In this sequel to Father of the Bride (1950), newly married Kay Dunstan announces that she and her husband are going to have a baby, leaving her father having to come to grips with the fact that he will soon be a granddad.
The only son of wealthy widow Violet Venable dies while on vacation with his cousin Catherine. What the girl saw was so horrible that she went insane; now Mrs. Venable wants Catherine lobotomized to cover up the truth.
Joseph L. Mankiewicz
Barbara gets secret plastic surgery in Switzerland in an attempt to save her marriage to Mark, but he doesn't seem interested in meeting her. She checks in to a ski resort to wait for Mark,... See full summary »
Colonial tea planter John Wiley, visiting England at the end of World War II, wins and weds lovely English rose Ruth and takes her home to Elephant Walk, Ceylon, where the local elephants have a grudge against the plantation. Ruth's delight with the tropical wealth and luxury of her new home is tempered by isolation as the only white woman in the district; by her husband's occasional imperious arrogance; by a mutual physical attraction with plantation manager Dick Carver; and by the hovering, ominous menace of the hostile elephants... Written by
Rod Crawford <firstname.lastname@example.org>
Paramount's last 1.37:1 production. Future films from Paramount would either be shot in 1.37:1 and composed for Widescreen presentation, or shot in Widescreen and composed for Widescreen presentation. See more »
During the first bicycle polo scene, there are four drink glasses on the server's tray when John Wiley takes one, followed by another rider who also grabs a glass, leaving just two on the tray. However the very next pass in which a rider goes for a glass the tray is full. See more »
Life can be dull on a tea plantation until all hell breaks loose...
I guess the moral of this tale is "be careful where you build your house". Certainly not on the side of a cliff or--better still--not where the elephants like to roam, especially when they're thirsty.
ELIZABETH TAYLOR, in all her youthful splendor, was a last minute replacement for VIVIEN LEIGH, who bowed out due to severe mental illness that overtook her shortly after she read the script. In fact, there are a few glimpses of Miss Leigh remaining in certain long shots if you care to look.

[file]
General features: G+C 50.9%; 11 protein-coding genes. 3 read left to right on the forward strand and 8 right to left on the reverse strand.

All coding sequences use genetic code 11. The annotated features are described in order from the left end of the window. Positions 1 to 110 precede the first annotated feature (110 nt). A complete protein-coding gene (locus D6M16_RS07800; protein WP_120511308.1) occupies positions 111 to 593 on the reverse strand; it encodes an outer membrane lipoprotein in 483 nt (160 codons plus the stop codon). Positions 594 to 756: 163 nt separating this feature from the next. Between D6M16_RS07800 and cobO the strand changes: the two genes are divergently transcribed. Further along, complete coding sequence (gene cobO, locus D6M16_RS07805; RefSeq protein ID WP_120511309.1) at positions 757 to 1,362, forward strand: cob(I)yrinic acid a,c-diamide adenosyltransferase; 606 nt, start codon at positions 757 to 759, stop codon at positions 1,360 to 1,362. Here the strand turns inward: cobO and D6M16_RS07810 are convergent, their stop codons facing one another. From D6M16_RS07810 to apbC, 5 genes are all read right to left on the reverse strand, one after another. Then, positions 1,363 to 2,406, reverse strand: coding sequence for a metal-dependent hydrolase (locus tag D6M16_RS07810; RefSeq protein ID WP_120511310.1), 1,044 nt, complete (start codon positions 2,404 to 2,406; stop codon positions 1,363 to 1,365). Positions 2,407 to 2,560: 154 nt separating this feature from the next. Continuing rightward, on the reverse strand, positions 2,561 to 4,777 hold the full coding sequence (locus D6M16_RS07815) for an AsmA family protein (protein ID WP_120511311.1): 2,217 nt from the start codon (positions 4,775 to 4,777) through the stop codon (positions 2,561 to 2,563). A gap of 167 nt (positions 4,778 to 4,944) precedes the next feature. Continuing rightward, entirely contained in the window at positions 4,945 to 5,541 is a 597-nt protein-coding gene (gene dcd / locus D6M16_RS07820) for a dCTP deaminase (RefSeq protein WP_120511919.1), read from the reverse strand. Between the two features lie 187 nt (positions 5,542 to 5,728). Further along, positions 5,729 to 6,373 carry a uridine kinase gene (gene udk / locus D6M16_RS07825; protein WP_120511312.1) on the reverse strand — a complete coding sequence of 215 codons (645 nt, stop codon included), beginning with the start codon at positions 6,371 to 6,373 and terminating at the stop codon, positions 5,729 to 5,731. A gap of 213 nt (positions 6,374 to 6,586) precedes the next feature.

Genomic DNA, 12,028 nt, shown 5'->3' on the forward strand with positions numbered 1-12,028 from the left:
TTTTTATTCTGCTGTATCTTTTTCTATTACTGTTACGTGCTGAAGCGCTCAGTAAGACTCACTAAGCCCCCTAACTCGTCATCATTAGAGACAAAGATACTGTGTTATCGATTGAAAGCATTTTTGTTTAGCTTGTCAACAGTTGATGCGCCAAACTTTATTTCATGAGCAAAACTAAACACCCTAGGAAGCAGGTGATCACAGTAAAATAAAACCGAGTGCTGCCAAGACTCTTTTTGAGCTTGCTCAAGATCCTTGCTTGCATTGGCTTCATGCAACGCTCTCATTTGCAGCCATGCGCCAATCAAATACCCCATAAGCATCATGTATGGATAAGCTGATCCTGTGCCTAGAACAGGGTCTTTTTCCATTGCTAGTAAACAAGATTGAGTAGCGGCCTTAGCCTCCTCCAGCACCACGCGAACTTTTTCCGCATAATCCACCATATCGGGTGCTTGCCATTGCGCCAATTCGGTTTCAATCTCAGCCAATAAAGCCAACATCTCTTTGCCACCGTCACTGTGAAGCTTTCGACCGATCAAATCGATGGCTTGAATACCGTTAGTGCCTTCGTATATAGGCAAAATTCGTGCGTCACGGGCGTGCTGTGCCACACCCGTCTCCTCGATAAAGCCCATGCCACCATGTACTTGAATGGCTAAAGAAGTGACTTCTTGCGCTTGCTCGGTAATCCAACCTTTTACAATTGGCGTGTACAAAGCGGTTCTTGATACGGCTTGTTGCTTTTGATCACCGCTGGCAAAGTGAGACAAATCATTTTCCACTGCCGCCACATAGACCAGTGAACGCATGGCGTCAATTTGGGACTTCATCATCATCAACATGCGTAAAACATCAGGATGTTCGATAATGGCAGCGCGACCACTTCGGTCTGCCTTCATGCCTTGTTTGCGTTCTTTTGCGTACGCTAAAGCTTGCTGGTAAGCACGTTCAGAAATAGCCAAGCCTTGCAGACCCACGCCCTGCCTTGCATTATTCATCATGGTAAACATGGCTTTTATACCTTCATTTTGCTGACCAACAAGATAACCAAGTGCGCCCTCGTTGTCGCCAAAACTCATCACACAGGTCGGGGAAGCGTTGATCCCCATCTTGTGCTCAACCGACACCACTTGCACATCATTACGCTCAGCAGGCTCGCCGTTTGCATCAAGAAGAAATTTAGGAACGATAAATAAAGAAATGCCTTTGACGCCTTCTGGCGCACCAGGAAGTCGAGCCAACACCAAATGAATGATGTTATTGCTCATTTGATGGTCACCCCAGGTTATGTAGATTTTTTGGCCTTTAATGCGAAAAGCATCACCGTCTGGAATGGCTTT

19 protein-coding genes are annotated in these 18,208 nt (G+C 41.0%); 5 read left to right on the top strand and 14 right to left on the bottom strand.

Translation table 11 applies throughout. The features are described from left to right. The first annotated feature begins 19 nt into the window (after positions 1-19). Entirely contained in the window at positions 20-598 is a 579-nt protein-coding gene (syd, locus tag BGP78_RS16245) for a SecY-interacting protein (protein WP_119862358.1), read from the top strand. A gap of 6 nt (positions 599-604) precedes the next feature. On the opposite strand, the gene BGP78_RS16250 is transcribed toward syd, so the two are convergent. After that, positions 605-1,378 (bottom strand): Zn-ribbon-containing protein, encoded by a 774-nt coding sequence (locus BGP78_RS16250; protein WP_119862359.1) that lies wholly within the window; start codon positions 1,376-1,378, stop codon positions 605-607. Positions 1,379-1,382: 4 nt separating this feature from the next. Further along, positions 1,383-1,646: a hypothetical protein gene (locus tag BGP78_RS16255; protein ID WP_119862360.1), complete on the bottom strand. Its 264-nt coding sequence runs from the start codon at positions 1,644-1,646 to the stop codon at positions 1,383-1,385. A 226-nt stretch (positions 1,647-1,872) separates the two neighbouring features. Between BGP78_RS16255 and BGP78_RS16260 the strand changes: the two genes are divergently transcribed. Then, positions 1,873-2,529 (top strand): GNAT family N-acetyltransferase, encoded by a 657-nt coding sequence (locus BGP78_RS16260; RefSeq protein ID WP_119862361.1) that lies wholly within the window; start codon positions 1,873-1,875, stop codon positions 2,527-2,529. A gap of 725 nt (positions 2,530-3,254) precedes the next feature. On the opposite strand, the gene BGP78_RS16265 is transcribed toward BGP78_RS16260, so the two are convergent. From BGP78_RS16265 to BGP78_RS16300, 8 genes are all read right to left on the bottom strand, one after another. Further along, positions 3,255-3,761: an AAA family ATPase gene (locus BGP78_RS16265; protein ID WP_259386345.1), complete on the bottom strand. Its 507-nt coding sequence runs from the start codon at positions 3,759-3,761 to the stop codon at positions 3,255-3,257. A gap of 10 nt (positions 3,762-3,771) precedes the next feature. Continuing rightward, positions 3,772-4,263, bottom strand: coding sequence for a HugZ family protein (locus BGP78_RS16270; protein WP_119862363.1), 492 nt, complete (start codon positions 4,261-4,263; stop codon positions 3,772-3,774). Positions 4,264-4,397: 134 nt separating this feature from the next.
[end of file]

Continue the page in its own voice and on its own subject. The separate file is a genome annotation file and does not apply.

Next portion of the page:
But Elizabeth settles down in a role that does nothing for her acting career but does allow her to be drop dead gorgeous throughout. She has to feign impatience with a husband (PETER FINCH, who was, by the way, having an affair with Leigh), who ignores her and the uneasiness that any young bride would have if she finds herself in a strangely situated house--a huge tea plantation in Ceylon, India.
She copes bravely with her worries and falls in love with a neighbor (DANA ANDREWS, in one of his less impressive performances). Andrews seems to be sleep-walking through his role.
Finally, after a lot of dull talk, a cholera epidemic breaks out and nobody is minding the elephants. This is where they take their famous "walk" and practically destroy everything in their path.
Of course, even before their rampage, the script is a mess and the audience must have been stifling a few yawns while the melodrama builds to a ferocious climax.
It's all highly improbable with a sort of "Jane Eyre in India" feeling that pervades the eerie plot. But if you want to see Taylor in her prime, this is for you. Vivien probably never regretted being unable to finish the film.
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